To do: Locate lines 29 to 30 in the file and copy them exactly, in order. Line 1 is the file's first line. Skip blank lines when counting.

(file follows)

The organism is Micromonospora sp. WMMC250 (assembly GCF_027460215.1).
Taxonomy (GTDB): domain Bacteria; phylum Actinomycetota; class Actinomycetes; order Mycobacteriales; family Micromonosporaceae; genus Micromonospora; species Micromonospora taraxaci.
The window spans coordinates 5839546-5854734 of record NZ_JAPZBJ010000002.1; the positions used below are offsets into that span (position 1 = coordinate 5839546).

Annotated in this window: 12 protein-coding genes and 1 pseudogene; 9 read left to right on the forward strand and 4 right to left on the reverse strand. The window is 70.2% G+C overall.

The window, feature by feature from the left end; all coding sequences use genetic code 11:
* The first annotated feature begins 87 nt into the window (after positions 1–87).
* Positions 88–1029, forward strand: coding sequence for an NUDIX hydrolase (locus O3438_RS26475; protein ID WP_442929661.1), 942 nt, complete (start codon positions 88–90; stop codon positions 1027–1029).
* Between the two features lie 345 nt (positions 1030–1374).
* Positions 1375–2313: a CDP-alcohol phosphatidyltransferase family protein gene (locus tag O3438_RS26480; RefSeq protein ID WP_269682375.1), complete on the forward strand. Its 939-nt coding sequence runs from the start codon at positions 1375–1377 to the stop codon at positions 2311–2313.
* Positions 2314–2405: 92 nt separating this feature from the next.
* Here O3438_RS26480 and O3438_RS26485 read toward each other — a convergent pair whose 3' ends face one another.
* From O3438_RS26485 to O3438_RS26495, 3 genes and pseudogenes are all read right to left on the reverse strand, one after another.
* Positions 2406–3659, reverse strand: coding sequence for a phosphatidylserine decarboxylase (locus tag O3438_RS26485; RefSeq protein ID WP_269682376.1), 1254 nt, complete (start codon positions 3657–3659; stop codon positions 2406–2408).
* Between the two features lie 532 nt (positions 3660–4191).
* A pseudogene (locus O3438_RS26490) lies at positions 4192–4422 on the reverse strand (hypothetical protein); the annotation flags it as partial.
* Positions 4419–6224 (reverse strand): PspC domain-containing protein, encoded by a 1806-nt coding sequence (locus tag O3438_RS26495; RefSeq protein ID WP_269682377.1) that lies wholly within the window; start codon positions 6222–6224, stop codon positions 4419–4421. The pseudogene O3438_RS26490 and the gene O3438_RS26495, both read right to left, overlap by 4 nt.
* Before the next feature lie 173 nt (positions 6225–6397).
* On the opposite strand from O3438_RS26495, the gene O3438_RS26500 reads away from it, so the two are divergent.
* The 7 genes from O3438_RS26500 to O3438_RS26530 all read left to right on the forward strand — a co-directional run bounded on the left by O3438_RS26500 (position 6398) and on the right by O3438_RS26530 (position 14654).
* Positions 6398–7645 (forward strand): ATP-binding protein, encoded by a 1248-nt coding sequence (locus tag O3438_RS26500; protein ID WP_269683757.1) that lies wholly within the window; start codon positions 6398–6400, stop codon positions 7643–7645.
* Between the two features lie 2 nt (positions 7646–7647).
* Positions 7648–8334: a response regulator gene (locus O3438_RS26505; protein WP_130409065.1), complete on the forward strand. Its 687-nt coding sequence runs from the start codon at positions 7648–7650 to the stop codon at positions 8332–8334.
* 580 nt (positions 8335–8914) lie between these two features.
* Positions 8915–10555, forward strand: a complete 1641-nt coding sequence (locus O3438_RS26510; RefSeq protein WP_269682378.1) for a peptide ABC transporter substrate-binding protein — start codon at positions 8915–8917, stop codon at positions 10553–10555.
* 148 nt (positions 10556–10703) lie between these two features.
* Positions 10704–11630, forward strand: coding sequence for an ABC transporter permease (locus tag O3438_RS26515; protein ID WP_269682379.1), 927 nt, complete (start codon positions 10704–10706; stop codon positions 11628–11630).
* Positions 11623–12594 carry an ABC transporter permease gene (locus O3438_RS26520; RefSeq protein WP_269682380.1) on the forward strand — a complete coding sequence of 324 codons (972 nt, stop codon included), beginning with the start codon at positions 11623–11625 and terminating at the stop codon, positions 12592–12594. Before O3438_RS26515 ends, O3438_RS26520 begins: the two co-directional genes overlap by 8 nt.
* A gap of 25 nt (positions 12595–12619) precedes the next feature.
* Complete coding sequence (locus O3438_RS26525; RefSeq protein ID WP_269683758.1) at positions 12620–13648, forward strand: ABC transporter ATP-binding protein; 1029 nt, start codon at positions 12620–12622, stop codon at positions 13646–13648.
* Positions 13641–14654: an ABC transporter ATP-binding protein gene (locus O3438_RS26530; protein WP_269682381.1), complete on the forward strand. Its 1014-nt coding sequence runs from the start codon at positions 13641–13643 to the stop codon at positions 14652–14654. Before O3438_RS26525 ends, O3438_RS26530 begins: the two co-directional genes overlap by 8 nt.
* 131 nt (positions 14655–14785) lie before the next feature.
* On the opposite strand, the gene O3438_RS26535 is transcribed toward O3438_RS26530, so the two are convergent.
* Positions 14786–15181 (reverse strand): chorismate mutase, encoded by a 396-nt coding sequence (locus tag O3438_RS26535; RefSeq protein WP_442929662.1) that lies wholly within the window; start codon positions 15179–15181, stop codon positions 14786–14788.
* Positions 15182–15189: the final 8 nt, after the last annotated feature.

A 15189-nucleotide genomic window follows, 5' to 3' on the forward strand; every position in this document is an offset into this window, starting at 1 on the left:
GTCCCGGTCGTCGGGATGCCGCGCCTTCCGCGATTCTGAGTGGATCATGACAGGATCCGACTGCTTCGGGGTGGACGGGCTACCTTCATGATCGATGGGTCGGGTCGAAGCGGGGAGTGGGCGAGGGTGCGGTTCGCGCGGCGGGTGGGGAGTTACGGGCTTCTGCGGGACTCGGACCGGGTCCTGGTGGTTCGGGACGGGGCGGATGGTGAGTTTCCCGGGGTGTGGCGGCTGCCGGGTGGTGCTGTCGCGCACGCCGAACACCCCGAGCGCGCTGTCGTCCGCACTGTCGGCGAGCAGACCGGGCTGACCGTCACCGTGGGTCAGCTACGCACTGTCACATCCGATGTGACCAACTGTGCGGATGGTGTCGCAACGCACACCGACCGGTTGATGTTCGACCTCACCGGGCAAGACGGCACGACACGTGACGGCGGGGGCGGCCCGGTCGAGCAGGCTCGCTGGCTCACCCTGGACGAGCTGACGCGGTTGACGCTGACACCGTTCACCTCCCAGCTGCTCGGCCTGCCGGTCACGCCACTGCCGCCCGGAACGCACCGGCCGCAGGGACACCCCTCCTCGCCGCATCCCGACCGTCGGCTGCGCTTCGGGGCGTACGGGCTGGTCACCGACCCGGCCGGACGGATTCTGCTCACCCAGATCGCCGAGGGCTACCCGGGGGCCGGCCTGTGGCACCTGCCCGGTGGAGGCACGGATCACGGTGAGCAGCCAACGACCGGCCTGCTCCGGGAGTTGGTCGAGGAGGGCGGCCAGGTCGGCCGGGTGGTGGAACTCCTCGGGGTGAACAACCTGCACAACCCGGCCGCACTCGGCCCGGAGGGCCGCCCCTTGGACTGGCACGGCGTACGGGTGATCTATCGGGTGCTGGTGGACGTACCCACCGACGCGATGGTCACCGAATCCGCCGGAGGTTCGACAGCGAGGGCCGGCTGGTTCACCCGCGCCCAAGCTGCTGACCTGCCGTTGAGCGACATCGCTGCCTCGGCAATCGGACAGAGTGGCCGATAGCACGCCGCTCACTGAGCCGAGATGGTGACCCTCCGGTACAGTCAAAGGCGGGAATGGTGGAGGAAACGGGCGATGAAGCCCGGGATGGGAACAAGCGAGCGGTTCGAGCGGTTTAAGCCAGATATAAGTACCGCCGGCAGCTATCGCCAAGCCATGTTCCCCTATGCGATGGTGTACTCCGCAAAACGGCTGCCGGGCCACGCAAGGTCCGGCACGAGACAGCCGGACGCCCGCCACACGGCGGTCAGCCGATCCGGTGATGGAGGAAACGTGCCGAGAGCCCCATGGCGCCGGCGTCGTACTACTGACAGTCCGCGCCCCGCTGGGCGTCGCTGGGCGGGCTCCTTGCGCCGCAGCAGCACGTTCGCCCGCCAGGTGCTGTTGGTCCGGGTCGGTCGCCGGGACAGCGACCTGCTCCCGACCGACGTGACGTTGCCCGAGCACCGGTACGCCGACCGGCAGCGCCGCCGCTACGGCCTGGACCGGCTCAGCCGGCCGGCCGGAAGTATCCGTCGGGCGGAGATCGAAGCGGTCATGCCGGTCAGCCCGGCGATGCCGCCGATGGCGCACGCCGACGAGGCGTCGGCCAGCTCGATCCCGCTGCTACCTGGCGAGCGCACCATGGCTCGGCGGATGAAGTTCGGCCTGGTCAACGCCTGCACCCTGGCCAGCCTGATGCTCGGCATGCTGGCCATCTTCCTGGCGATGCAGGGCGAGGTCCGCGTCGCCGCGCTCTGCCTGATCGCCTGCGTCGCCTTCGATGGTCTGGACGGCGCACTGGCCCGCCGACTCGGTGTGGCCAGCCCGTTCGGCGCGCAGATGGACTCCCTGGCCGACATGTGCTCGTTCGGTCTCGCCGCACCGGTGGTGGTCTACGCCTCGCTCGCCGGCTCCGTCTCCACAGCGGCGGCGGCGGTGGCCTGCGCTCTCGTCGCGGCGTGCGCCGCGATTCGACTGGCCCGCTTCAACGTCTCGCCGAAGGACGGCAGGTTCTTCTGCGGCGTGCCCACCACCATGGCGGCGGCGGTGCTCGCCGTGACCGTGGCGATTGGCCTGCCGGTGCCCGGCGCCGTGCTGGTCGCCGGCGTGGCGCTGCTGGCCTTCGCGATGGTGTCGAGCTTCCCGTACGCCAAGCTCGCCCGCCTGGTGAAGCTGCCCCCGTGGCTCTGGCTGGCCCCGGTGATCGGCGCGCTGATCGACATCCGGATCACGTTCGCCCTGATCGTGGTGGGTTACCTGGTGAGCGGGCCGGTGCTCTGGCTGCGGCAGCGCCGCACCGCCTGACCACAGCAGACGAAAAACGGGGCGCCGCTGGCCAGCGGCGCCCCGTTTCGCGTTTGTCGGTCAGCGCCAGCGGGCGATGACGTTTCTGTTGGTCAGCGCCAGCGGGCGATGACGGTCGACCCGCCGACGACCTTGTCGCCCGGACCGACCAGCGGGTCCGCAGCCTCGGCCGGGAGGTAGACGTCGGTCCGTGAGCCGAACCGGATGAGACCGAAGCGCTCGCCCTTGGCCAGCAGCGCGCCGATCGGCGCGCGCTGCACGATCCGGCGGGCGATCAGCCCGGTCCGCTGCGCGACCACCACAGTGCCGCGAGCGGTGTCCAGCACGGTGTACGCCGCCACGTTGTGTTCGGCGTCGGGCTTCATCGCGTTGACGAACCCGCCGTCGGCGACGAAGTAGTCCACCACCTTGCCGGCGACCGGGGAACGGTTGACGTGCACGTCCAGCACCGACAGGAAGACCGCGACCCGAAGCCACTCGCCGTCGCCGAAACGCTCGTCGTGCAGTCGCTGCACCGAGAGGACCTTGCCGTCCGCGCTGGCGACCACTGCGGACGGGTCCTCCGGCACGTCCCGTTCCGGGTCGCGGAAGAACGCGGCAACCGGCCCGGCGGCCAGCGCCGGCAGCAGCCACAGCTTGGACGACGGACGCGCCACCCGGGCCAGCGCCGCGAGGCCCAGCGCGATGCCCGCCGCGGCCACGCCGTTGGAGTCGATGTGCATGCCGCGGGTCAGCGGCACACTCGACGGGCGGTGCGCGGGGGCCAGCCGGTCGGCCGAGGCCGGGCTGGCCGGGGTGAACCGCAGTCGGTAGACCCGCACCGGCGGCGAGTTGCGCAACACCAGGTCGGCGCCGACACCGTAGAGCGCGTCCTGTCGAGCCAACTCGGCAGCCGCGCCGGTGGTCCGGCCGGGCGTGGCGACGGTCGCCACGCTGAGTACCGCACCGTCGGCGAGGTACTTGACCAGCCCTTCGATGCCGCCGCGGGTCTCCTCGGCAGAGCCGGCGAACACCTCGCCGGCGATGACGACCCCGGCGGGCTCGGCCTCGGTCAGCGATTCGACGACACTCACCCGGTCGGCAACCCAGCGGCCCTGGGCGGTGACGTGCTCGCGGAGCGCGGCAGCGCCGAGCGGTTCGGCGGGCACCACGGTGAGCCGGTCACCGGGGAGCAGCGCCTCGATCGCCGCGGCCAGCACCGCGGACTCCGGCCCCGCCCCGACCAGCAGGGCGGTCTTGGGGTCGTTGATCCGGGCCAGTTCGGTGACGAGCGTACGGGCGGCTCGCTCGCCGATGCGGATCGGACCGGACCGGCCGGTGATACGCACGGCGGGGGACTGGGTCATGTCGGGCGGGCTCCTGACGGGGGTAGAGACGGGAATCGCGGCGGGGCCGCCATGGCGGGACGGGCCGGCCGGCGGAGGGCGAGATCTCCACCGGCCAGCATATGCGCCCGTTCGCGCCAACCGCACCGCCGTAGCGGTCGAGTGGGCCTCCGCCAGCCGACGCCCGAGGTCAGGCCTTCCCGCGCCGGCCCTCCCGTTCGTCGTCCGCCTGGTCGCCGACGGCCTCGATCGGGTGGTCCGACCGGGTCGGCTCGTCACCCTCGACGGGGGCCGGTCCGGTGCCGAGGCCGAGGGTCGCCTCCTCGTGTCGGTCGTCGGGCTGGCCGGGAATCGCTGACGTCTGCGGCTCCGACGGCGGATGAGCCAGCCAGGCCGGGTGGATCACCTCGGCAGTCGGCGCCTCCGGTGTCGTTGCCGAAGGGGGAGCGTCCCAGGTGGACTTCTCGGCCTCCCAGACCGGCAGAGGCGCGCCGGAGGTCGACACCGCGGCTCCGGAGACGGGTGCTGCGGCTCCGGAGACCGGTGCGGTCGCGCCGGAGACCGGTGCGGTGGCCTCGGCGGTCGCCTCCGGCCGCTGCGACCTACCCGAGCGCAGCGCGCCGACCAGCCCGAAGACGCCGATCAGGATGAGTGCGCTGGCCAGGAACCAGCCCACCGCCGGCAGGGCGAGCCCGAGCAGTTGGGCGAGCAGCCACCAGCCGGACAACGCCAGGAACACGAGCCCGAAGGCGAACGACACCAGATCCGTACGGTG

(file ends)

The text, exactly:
* Complete coding sequence (locus O3438_RS26525; RefSeq protein ID WP_269683758.1) at positions 12620–13648, forward strand: ABC transporter ATP-binding protein; 1029 nt, start codon at positions 12620–12622, stop codon at positions 13646–13648.
* Positions 13641–14654: an ABC transporter ATP-binding protein gene (locus O3438_RS26530; protein WP_269682381.1), complete on the forward strand. Its 1014-nt coding sequence runs from the start codon at positions 13641–13643 to the stop codon at positions 14652–14654. Before O3438_RS26525 ends, O3438_RS26530 begins: the two co-directional genes overlap by 8 nt.